"This fire leapt clear across two bays, hurdling at one point more than 3km of open water as if it was not even there. No one had ever seen that before."
Snow Fall, Meet Firestorm
If you haven’t checked it out yet—and I hope you have—The Guardian’s Firestorm, a Snow Fall-esque interactive long-form multimedia piece came out last month and it’s completely stunning.
From Poynter’s story on the teamwork required to put it together:
“I think you have to capture people’s hearts,” Francesca Panetta, special projects editor of interactive storytelling projects, said in a phone interview. “As with all kinds of storytelling, you can’t lose sight of that need to connect and touch people, whether it’s writing or radio or a complicated interactive.”
Firestorm is remarkable for a number of reasons, including the stellar video images and the subtle way that looping video is used behind the written story. The integration between words and video is handled with such finesse that the one doesn’t distract from the other.
“We’re very happy with the subtlety,” Panetta said.
The chapter navigation uses clear images and concise icons and labels, ensuring it’s always clear where you are in the story.
A project like Firestorm or The New York Times’ Pulitzer-winning interactive,Snow Fall, demands considerable resources. Twenty-three people are credited for Firestorm, which was three months in the making — actually a speedy turnaround for a project of this scale.
Many newsrooms don’t have that level of resources, of course. But they can still learn from The Guardian’s process and the project’s experiments with layered storytelling — and figure out ways to do something similar on a smaller scale.
Keep reading for key takeaways from the project.
FJP: I’ve been hearing people favor this one to Snow Fall but perhaps that’s because the story itself (which is incredibly moving) lends itself to a slightly more poignant interactive than Snow Fall…but both are fantastic. —Jihii
Bonus: E-book version of the story, which you can buy here, along with other Guardian shorts.
Photograph by Steve Ruark—AP
“If something’s not photographed, it’s easy to deny,” photographer Steve Ruark says. “It’s a fact that Americans are getting killed overseas. Making people look at it makes them weigh the costs.”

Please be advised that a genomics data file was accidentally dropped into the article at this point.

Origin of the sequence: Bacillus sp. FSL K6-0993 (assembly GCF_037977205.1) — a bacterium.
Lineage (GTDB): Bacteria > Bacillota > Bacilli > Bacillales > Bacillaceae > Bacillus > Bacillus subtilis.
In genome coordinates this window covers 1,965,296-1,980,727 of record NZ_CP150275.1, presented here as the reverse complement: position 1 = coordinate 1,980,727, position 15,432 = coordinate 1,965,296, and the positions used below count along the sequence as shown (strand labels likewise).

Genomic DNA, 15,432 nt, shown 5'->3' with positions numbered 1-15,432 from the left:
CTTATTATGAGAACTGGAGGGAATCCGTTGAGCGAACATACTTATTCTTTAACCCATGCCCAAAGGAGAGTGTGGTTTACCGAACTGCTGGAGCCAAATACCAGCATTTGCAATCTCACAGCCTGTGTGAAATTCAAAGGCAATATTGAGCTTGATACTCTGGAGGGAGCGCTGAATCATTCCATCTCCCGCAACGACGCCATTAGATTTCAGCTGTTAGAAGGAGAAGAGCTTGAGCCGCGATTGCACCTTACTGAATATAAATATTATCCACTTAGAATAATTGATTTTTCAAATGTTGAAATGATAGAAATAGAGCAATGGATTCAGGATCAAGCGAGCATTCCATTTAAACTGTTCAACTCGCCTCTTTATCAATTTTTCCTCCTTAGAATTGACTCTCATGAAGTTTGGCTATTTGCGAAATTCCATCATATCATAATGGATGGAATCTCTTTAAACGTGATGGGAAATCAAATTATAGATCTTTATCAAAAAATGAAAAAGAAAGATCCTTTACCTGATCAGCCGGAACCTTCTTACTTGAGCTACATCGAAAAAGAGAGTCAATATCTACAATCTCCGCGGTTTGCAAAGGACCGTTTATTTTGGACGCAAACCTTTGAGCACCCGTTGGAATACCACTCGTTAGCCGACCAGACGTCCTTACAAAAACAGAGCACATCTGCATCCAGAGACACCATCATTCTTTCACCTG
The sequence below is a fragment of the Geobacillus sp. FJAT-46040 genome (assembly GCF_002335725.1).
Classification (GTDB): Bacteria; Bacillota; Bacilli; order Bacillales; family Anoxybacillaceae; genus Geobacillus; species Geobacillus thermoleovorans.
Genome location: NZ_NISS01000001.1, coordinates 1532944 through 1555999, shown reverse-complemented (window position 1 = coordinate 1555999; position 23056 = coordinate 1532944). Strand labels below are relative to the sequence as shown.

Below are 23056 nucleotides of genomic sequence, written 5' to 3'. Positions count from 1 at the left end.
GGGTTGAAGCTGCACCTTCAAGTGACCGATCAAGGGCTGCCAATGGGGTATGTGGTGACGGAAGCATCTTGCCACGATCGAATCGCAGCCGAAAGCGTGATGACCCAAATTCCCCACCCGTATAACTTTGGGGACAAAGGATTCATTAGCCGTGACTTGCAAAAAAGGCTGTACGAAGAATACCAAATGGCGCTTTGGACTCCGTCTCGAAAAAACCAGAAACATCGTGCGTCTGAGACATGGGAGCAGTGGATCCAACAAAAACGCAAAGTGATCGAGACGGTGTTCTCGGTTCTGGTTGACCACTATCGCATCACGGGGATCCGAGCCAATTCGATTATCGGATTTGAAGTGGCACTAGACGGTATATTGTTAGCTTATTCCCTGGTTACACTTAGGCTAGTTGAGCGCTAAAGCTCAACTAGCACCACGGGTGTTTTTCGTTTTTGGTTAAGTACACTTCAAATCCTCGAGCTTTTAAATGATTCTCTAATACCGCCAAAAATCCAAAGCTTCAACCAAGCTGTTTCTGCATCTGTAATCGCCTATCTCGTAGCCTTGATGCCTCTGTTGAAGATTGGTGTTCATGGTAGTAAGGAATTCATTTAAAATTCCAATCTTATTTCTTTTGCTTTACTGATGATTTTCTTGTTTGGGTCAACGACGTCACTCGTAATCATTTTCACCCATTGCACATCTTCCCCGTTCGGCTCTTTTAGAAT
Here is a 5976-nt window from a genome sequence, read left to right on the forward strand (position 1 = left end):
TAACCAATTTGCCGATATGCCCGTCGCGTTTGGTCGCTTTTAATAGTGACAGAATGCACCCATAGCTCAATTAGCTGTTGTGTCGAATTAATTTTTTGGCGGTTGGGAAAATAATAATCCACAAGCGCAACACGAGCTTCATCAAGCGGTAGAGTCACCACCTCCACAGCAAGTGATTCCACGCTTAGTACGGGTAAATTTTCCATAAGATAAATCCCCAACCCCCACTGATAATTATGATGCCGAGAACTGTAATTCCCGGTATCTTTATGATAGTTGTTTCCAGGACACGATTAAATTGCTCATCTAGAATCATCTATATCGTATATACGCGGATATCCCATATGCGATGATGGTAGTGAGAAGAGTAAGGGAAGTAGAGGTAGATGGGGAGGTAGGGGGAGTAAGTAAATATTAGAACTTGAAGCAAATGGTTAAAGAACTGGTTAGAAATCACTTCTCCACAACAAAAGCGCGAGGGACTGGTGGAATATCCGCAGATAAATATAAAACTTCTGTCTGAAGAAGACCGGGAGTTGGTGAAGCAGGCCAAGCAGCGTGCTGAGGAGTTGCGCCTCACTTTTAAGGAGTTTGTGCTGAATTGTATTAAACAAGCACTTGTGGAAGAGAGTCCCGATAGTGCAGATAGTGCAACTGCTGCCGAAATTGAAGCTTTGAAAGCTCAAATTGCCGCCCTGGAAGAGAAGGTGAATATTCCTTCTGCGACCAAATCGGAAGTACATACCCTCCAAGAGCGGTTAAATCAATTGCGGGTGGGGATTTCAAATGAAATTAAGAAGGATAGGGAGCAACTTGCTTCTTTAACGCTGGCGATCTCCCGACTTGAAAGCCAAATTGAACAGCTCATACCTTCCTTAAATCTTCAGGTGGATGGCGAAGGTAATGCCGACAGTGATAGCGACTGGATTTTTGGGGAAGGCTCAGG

Since April 2009, the Associated Press has sent a still photographer to every dignified transfer of servicemen and women killed in Iraq or Afghanistan open to the media. Most often it is freelancer Steve Ruark, who has now attended almost 500 transfers since 2009.
See the photos on LightBox here.
#user generated content
AP has just released a number of updates to the AP Stylebook that deal specifically with technology, including entries on Android, circles (as in Google Plus groups), flash mob, Google Hangout, hashtag, Instagram, Pinterest, Reddit, retweet, Skype and tablet. As 10,000 Words points out, the update on User-Generated Content is particularly worth noting.
There are a number of challenges that face journalists handling UGC, most notably the issue of verification. Most broadly, do we know exactly what we are seeing, and how we have determined this? We should seek to tell the story surrounding each piece of video and audio and every photo we acquire with the level of accuracy people expect from the AP. This means tapping into our considerable knowledge base, drawing on the expertise of AP staff around the world.
Securing access to content can often be a challenge, especially in a breaking news situation when video or photos have been re-posted to social networks. You must always strive to seek the original source of the media you are seeking to acquire. Once that content owner has been identified, ask for permission to use the material, following all the established protocols the AP has in place.
(via AP Stylebook Updates Detail How To Handle User-Generated Content - 10,000 Words)
North Miami, Florida on Flickr.
As part of a partnership with the Haitian Heritage Museum, students in the 3rd, 4th and 5th grades at WJ Bryan Elementary School created newspapers depicting five important events in Haitian and Haitian-American history. Those events are: Columbus’ landing on Hispaniola; the establishment of Jean Baptiste Point DuSable’s trading post on the Chicago River; the seige of Savannah; the Louisiana Purchase; and Haitian Independence.
The museum asked me to visit the classes to answer questions about how newspapers come together. Flipping through their “final editions,” I love reading how the students put themselves into their reporting. So much imagination went into their “first-hand” accounts of historical events:
- I just witnessed Christopher Columbus land on Miami Beach, Florida. I heard a loud bang and saw a huge ship!
- As we report live from Savannah, Georgia, there is a war taking place.
- I can just imagine the day … sunny with a hint of chill in the air, tropical salt-filled winds coming in from the Caribbean Sea.
- Camera man, aim your camera towards the east. OMG! I can’t believe my eyes, it is three unusual-looking ships sailing towards us. Look, look, there are names on the sides of the ships that say, wait, I can’t make it out.
- We are not sure who these people are or what they want, so we are going to hide behind these massive green pine trees on the left hand side of the beach.
- I am ecstatic to inform you that I will be interviewing an EXTRAORDINARY young man whose impact on many lives will be remembered for a long time.
- Breaking news: The French troops just arrived just below Savannah and initiated a siege. Boom! Pop, pop, pop, pop, pop! That’s the sound of weapons firing. Ahhhhhhhh! That’s the sound of soldiers screaming.
- Reporting live from WJ Bryan Elementary School. Have a spectacular day!